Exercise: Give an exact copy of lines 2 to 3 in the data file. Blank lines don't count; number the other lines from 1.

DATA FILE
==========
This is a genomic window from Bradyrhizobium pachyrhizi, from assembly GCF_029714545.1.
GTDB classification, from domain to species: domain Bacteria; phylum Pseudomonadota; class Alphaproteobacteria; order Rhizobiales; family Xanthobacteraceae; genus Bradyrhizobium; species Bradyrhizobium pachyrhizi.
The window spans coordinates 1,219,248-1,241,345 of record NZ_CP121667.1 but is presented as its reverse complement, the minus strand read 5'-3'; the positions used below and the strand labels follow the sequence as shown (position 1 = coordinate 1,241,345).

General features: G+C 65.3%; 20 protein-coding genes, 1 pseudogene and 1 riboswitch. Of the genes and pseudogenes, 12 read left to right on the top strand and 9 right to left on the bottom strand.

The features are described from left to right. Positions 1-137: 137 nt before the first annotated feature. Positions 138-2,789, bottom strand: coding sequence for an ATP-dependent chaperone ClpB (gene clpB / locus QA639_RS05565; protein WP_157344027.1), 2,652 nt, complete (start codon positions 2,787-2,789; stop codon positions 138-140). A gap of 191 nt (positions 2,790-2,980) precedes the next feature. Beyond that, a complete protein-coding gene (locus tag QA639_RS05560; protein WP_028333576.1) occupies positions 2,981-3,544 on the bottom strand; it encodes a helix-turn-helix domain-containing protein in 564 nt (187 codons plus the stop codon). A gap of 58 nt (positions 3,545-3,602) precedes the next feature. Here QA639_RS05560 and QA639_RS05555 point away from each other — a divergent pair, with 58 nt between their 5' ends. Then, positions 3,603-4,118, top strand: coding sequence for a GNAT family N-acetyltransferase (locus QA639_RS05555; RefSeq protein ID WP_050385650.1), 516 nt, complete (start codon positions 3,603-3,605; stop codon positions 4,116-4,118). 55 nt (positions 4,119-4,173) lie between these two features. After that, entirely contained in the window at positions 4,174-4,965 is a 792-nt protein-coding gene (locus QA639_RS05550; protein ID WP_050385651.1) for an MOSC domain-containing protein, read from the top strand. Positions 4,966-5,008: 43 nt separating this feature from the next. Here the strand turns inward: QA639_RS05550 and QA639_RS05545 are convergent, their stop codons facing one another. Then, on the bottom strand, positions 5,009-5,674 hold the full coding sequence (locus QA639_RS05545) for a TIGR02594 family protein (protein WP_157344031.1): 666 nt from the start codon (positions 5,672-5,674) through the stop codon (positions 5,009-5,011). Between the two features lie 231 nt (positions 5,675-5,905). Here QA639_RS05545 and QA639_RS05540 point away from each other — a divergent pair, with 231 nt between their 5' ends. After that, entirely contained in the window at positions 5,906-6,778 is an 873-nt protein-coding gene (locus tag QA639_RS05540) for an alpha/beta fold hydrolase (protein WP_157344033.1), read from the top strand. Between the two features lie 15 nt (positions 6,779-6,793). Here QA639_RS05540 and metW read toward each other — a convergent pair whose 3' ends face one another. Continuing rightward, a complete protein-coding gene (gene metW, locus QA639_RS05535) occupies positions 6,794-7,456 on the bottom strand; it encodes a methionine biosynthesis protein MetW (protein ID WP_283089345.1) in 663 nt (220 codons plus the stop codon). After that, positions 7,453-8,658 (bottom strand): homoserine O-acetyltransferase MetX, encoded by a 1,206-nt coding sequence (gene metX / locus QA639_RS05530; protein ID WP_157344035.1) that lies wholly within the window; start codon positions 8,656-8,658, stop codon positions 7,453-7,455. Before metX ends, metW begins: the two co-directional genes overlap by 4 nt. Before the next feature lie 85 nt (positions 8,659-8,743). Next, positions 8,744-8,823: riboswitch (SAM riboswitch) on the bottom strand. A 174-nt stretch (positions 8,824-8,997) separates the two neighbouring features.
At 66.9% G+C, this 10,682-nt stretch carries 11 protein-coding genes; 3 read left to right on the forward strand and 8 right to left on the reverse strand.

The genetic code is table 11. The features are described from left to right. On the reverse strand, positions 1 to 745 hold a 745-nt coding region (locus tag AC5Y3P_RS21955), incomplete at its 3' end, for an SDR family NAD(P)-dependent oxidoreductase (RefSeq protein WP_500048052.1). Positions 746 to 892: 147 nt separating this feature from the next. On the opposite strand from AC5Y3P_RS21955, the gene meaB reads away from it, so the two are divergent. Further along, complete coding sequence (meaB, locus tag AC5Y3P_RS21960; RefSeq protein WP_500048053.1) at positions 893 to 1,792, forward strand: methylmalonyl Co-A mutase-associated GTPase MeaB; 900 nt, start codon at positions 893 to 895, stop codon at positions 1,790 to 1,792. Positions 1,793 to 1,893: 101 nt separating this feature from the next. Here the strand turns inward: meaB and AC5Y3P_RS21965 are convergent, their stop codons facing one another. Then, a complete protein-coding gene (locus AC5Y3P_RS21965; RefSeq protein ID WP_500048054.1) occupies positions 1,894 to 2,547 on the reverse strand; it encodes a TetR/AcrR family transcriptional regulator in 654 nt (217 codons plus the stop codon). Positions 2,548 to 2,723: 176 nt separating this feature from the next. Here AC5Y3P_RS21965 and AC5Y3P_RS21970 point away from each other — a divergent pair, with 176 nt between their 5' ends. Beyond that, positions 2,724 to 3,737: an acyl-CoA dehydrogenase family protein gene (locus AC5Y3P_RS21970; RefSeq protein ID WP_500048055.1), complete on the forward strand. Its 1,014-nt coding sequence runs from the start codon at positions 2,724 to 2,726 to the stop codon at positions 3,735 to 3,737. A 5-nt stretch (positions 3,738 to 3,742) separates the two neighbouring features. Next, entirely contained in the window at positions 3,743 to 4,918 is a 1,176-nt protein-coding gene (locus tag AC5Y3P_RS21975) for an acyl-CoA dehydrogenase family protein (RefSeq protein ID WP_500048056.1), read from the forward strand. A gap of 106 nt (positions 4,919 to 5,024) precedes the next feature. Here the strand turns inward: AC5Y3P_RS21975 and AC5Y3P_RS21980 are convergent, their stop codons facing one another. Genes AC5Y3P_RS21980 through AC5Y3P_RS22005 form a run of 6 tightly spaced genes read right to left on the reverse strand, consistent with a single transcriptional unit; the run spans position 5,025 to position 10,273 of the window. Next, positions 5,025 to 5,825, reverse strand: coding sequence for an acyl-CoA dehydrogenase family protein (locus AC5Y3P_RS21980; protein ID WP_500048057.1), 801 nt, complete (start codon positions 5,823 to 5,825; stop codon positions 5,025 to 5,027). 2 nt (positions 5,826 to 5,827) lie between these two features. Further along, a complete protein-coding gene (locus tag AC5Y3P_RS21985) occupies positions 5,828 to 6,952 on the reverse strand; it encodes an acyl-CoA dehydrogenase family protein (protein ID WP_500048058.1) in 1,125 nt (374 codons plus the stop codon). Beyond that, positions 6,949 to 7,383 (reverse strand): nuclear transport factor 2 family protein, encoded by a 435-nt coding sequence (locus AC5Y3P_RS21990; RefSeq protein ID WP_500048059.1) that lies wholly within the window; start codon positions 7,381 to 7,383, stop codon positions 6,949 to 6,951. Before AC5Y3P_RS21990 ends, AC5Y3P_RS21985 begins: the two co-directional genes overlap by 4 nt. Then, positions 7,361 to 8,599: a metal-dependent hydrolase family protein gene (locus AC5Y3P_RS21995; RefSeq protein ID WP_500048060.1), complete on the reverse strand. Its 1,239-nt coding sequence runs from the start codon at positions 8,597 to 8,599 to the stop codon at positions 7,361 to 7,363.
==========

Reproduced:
GTDB classification, from domain to species: domain Bacteria; phylum Pseudomonadota; class Alphaproteobacteria; order Rhizobiales; family Xanthobacteraceae; genus Bradyrhizobium; species Bradyrhizobium pachyrhizi.
The window spans coordinates 1,219,248-1,241,345 of record NZ_CP121667.1 but is presented as its reverse complement, the minus strand read 5'-3'; the positions used below and the strand labels follow the sequence as shown (position 1 = coordinate 1,241,345).